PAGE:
In the end, I do not know what to believe and find it hard to do anything but pay attention to the worst case scenario.  In the waning hours of the day, I drive down along the river checking out the known launch sites and looking at the clearance of bridges.  I see nothing that looks impassable, but neither do I get to see any of the control structures (which often are located on some isolated stretch of the river where a rancher has thrown something across the channel in order to divert river water onto his fields).

I finally reach the town of Hardin, about half the distance to the junction of the Bighorn with the Yellowstone, and end up having dinner there.  One thing leads to another and before I know it I am in the Merry Mixer, a local bar where a mustachioed rail of a man looking at retirement age is on stage singing old favorites to a collection of locals—almost all of whom, on this occasion, are females.  None are much to look at, but one is a breathtaking exception—an Indian woman with Asiatic eyes, constantly expressive lips, and straight black hair put up in a pony tail on the top of her head rather like the style of Jeannie the charming witch in that old television show.  She smiles at me all evening, and I at her—and eventually we end up talking and dancing and generally getting along.  Her name is Maria and for the last twelve years she has worked as a bartender in a different local establishment.  She is Crow, has been married twice, and lives with her sister while raising her three children.  She appears to hate all men, even as her whole manner and style attract them in droves.  In the end, we arrange to go boating together on Sunday.  We will put in somewhere upstream from Hardin in the middle of the day and take out a little below town a few hours later.  I really should know better than to get involved with a woman like this, but beer and bad judgment get the better of me as usual.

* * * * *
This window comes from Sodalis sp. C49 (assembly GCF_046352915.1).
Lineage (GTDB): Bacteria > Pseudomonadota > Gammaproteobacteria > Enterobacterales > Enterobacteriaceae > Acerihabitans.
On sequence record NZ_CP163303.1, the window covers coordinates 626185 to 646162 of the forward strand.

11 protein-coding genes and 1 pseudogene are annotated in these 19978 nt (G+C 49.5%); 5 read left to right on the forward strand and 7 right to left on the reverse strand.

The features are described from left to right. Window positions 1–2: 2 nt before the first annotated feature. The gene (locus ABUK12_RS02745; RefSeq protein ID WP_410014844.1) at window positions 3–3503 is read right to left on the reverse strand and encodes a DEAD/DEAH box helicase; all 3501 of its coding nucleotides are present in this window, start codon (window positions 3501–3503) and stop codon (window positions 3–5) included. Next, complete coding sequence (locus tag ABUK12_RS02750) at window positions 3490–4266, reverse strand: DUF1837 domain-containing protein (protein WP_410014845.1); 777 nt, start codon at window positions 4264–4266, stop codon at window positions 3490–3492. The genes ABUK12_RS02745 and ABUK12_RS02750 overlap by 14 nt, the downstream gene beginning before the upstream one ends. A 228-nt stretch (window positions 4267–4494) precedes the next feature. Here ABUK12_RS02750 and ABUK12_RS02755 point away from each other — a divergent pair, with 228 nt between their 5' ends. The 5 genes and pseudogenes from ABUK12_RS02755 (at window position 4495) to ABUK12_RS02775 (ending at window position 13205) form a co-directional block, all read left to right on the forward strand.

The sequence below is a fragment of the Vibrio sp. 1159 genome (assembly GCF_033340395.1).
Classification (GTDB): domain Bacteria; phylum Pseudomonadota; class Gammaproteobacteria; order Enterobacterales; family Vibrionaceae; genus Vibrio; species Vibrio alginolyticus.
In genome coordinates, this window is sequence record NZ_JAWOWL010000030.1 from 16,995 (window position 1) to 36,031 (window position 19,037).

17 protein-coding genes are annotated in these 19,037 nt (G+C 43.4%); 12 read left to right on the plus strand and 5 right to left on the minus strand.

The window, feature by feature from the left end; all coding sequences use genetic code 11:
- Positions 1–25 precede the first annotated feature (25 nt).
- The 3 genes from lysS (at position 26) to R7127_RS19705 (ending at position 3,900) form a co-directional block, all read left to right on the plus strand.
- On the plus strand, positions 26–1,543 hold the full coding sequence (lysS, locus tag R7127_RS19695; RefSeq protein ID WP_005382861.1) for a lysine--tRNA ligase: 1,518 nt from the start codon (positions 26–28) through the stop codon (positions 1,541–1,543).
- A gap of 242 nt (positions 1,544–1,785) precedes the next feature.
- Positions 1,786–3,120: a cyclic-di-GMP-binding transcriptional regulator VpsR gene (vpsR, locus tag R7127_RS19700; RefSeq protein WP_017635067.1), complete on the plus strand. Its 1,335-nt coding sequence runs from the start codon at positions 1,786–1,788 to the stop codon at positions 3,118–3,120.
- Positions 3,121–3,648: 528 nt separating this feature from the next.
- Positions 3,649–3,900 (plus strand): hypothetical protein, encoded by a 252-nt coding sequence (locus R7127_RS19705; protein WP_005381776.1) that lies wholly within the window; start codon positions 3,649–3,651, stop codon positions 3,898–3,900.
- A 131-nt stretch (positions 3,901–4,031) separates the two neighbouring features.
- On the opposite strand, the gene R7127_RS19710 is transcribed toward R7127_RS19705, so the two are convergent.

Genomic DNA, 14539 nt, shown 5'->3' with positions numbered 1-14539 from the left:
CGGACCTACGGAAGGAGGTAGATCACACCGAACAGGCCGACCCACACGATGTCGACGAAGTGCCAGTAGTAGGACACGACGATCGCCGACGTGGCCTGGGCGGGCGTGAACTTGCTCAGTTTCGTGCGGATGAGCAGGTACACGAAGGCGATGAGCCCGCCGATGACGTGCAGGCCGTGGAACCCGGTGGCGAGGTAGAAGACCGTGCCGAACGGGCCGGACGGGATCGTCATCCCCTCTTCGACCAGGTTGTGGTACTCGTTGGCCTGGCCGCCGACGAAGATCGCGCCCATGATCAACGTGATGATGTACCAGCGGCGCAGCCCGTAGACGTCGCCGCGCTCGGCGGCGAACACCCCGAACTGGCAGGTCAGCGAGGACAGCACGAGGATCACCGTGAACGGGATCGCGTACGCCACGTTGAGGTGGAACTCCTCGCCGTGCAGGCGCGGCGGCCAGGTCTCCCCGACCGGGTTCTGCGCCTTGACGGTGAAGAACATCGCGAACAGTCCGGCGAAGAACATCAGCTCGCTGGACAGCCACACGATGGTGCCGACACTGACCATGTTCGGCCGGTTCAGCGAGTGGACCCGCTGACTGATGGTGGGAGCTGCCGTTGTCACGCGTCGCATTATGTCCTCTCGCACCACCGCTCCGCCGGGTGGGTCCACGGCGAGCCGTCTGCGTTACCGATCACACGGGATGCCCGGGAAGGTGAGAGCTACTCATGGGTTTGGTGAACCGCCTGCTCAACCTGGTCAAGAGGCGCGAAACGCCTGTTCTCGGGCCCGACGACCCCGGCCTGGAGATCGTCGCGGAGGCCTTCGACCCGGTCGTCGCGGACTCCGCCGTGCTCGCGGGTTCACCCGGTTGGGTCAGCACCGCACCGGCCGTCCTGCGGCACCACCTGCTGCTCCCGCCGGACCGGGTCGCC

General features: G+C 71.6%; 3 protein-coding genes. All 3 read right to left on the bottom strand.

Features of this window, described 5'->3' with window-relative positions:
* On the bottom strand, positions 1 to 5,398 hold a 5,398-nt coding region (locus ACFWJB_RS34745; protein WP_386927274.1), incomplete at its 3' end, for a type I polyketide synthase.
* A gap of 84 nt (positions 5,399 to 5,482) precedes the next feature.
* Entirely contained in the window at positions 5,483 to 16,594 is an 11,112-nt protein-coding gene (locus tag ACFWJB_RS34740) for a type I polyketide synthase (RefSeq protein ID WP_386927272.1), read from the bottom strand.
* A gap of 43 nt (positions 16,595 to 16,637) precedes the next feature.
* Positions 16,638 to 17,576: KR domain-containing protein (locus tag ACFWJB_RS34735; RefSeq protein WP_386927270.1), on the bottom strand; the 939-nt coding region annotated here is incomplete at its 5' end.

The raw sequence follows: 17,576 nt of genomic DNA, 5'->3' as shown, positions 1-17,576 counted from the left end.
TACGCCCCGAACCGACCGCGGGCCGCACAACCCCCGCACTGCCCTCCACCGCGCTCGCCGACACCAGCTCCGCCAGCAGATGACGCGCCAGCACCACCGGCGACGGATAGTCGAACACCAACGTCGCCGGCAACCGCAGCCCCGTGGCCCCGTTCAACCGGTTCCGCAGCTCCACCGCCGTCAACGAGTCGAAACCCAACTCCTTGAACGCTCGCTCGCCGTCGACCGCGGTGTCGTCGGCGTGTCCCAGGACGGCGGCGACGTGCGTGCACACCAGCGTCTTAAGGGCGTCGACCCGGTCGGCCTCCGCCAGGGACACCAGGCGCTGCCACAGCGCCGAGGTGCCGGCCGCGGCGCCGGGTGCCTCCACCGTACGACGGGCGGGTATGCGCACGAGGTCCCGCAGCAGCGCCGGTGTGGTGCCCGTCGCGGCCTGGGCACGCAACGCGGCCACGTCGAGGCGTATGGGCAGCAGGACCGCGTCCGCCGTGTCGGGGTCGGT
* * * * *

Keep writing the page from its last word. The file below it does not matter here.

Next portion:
Saturday, May 28, 2005

In the early hours of the morning I left the bar and drove to a put-in located a few miles north of town.  There I slept in the back of the truck.  When I awoke in the morning I had a terrible headache and sporadic waves of nausea.  I stayed there all day trying to sleep off what must have been a hangover, but since I was unable to get up until after 5:00 PM I began to wonder if there was not something else involved as well (food poisoning, perhaps?).  In any event, I eventually recovered sufficiently to drive to town and that evening I took a room at the American Inn where I slept soundly and awoke refreshed.

Sunday, May 29, 2005